In calculating the index, price changes for the various items in each location are averaged together with weights that represent their importance in the spending of the appropriate population group. Local data are then combined to obtain a U.S. city average. Because the sample size of a local area is smaller, the local area index is subject to substantially more sampling and other measurement error than the national index. In addition, local indexes are not adjusted for seasonal influences. As a result, local area indexes show greater volatility than the national index, although their long-term trends are quite similar. NOTE: Area indexes do not measure differences in the level of prices between cities; they only measure the average change in prices for each area since the base period.
The Houston-The Woodlands-Sugar Land, Texas, Core Based Statistical Area includes the counties of Austin, Brazoria, Chambers, Fort Bend, Galveston, Harris, Liberty, Montgomery, and Waller.
Information in this release will be made available to sensory impaired individuals upon request. Voice phone: (202) 691-5200; Federal Relay Service: (800) 877-8339.
|Item and Group||Indexes||Percent change from -|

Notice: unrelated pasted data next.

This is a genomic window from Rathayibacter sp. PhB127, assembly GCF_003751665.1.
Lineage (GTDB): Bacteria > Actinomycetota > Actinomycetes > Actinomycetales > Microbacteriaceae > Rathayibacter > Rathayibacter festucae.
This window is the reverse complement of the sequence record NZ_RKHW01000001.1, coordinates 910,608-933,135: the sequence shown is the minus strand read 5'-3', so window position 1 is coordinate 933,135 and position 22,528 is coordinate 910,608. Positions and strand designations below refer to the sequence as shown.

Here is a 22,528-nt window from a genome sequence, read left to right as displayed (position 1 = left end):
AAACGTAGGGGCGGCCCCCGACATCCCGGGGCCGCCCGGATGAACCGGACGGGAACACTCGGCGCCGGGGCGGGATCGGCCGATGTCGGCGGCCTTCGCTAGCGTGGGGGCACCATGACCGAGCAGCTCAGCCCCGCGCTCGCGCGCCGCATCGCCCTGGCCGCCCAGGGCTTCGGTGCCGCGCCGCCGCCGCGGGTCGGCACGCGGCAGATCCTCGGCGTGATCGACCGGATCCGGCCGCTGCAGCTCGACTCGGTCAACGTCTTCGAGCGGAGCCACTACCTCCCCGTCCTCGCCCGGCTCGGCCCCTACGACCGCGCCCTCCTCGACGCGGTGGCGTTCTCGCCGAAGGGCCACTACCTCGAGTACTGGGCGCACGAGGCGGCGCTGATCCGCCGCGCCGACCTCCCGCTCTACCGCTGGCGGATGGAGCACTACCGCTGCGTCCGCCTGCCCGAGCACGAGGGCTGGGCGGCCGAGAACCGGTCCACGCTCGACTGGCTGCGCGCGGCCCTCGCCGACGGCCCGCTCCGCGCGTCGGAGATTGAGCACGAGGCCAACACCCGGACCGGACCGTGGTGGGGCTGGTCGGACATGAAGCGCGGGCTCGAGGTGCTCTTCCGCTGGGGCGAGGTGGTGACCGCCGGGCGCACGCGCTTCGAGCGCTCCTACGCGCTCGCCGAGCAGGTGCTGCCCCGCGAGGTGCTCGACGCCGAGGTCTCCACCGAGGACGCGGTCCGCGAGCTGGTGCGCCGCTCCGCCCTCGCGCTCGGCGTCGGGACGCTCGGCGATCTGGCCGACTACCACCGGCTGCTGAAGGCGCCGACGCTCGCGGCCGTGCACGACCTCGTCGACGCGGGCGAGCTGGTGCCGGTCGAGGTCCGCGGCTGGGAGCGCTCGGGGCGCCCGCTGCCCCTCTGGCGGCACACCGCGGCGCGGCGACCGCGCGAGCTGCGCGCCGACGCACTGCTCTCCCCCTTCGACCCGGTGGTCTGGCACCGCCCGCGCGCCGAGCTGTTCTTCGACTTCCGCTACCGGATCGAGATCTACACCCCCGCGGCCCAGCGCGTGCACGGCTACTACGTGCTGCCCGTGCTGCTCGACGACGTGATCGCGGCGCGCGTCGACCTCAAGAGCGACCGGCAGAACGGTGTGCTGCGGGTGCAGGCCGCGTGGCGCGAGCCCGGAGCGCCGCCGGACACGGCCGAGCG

All items (1967 = 100)
Food and beverages
Food at home
Cereals and bakery products
Meats, poultry, fish, and eggs
Dairy and related products
Fruits and vegetables
Nonalcoholic beverages and beverage materials(1)
Other food at home
Food away from home
Rent of primary residence
Owners' equivalent rent of residences(2)
Owners' equivalent rent of primary residence(2)
Fuels and utilities
Utility (piped) gas service
Household furnishings and operations
New and used motor vehicles(3)
Used cars and trucks(1)
Gasoline (all types)
Gasoline, unleaded regular(4)
Gasoline, unleaded premium(4)
Motor vehicle insurance(1)
Education and communication(3)
Tuition, other school fees, and childcare(1)
Other goods and services
Commodity and service group
Commodities less food and beverages
Nondurables less food and beverages
Special aggregate indexes
All items less shelter
All items less medical care
Commodities less food
Nondurables less food
Services less rent of shelter(2)
Services less medical care services
All items less energy
All items less food and energy
- Data not available.
Last Modified Date: Friday, September 11, 2020